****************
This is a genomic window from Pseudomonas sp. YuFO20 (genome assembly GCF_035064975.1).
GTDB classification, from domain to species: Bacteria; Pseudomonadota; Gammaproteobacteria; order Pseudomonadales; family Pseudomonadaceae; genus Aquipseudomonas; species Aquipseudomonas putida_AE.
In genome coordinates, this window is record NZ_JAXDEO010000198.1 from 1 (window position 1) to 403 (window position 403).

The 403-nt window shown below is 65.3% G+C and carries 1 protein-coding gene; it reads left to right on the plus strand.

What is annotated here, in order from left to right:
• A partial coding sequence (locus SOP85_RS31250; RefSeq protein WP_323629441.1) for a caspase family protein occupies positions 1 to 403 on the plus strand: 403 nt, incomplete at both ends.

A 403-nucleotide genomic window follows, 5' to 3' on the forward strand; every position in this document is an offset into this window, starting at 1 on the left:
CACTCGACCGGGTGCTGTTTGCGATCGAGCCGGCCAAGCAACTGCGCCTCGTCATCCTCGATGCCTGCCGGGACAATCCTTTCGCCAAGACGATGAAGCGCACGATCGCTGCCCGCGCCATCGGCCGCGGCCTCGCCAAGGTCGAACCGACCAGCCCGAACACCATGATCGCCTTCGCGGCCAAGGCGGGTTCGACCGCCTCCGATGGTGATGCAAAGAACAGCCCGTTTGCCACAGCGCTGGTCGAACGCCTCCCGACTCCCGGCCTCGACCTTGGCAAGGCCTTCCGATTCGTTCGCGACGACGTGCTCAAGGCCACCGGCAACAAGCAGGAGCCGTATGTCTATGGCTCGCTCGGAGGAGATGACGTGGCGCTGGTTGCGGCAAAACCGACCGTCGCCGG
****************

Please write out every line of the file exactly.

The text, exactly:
This is a genomic window from Pseudomonas sp. YuFO20 (genome assembly GCF_035064975.1).
GTDB classification, from domain to species: Bacteria; Pseudomonadota; Gammaproteobacteria; order Pseudomonadales; family Pseudomonadaceae; genus Aquipseudomonas; species Aquipseudomonas putida_AE.
In genome coordinates, this window is record NZ_JAXDEO010000198.1 from 1 (window position 1) to 403 (window position 403).

The 403-nt window shown below is 65.3% G+C and carries 1 protein-coding gene; it reads left to right on the plus strand.

What is annotated here, in order from left to right:
• A partial coding sequence (locus SOP85_RS31250; RefSeq protein WP_323629441.1) for a caspase family protein occupies positions 1 to 403 on the plus strand: 403 nt, incomplete at both ends.

A 403-nucleotide genomic window follows, 5' to 3' on the forward strand; every position in this document is an offset into this window, starting at 1 on the left:
CACTCGACCGGGTGCTGTTTGCGATCGAGCCGGCCAAGCAACTGCGCCTCGTCATCCTCGATGCCTGCCGGGACAATCCTTTCGCCAAGACGATGAAGCGCACGATCGCTGCCCGCGCCATCGGCCGCGGCCTCGCCAAGGTCGAACCGACCAGCCCGAACACCATGATCGCCTTCGCGGCCAAGGCGGGTTCGACCGCCTCCGATGGTGATGCAAAGAACAGCCCGTTTGCCACAGCGCTGGTCGAACGCCTCCCGACTCCCGGCCTCGACCTTGGCAAGGCCTTCCGATTCGTTCGCGACGACGTGCTCAAGGCCACCGGCAACAAGCAGGAGCCGTATGTCTATGGCTCGCTCGGAGGAGATGACGTGGCGCTGGTTGCGGCAAAACCGACCGTCGCCGG